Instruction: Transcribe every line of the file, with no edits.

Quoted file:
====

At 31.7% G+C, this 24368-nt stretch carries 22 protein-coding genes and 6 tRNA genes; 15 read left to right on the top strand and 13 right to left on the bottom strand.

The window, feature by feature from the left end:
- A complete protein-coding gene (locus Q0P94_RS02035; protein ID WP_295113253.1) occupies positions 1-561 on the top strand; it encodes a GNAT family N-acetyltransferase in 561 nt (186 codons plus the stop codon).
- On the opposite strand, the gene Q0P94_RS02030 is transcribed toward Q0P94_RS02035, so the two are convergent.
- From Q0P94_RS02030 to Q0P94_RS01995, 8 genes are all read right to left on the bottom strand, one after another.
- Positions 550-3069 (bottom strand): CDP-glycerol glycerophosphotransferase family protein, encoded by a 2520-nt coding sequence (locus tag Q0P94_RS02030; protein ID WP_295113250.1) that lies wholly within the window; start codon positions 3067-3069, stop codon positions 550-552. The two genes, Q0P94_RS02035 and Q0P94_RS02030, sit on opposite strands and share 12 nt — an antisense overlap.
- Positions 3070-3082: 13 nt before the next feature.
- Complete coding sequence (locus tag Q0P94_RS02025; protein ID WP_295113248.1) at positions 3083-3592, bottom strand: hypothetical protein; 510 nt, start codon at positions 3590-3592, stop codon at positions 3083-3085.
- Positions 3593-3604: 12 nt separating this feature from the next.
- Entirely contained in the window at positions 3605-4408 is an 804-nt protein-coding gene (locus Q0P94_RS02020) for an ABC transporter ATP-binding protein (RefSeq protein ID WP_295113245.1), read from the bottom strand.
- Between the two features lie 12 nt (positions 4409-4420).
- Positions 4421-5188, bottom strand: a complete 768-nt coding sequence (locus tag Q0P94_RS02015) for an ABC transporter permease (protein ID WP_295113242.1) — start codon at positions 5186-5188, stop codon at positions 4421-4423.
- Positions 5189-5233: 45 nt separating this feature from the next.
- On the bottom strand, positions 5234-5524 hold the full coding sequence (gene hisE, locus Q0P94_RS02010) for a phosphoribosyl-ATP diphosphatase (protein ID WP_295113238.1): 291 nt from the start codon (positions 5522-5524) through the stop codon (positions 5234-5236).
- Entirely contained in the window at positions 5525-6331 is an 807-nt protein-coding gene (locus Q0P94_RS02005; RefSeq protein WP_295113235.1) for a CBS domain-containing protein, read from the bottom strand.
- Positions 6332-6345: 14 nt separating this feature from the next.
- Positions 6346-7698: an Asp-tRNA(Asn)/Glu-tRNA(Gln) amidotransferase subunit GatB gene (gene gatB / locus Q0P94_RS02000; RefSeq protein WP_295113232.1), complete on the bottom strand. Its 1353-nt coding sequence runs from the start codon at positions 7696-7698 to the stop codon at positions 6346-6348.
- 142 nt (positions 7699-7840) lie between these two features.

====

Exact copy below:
At 31.7% G+C, this 24368-nt stretch carries 22 protein-coding genes and 6 tRNA genes; 15 read left to right on the top strand and 13 right to left on the bottom strand.

The window, feature by feature from the left end:
- A complete protein-coding gene (locus Q0P94_RS02035; protein ID WP_295113253.1) occupies positions 1-561 on the top strand; it encodes a GNAT family N-acetyltransferase in 561 nt (186 codons plus the stop codon).
- On the opposite strand, the gene Q0P94_RS02030 is transcribed toward Q0P94_RS02035, so the two are convergent.
- From Q0P94_RS02030 to Q0P94_RS01995, 8 genes are all read right to left on the bottom strand, one after another.
- Positions 550-3069 (bottom strand): CDP-glycerol glycerophosphotransferase family protein, encoded by a 2520-nt coding sequence (locus tag Q0P94_RS02030; protein ID WP_295113250.1) that lies wholly within the window; start codon positions 3067-3069, stop codon positions 550-552. The two genes, Q0P94_RS02035 and Q0P94_RS02030, sit on opposite strands and share 12 nt — an antisense overlap.
- Positions 3070-3082: 13 nt before the next feature.
- Complete coding sequence (locus tag Q0P94_RS02025; protein ID WP_295113248.1) at positions 3083-3592, bottom strand: hypothetical protein; 510 nt, start codon at positions 3590-3592, stop codon at positions 3083-3085.
- Positions 3593-3604: 12 nt separating this feature from the next.
- Entirely contained in the window at positions 3605-4408 is an 804-nt protein-coding gene (locus Q0P94_RS02020) for an ABC transporter ATP-binding protein (RefSeq protein ID WP_295113245.1), read from the bottom strand.
- Between the two features lie 12 nt (positions 4409-4420).
- Positions 4421-5188, bottom strand: a complete 768-nt coding sequence (locus tag Q0P94_RS02015) for an ABC transporter permease (protein ID WP_295113242.1) — start codon at positions 5186-5188, stop codon at positions 4421-4423.
- Positions 5189-5233: 45 nt separating this feature from the next.
- On the bottom strand, positions 5234-5524 hold the full coding sequence (gene hisE, locus Q0P94_RS02010) for a phosphoribosyl-ATP diphosphatase (protein ID WP_295113238.1): 291 nt from the start codon (positions 5522-5524) through the stop codon (positions 5234-5236).
- Entirely contained in the window at positions 5525-6331 is an 807-nt protein-coding gene (locus Q0P94_RS02005; RefSeq protein WP_295113235.1) for a CBS domain-containing protein, read from the bottom strand.
- Positions 6332-6345: 14 nt separating this feature from the next.
- Positions 6346-7698: an Asp-tRNA(Asn)/Glu-tRNA(Gln) amidotransferase subunit GatB gene (gene gatB / locus Q0P94_RS02000; RefSeq protein WP_295113232.1), complete on the bottom strand. Its 1353-nt coding sequence runs from the start codon at positions 7696-7698 to the stop codon at positions 6346-6348.
- 142 nt (positions 7699-7840) lie between these two features.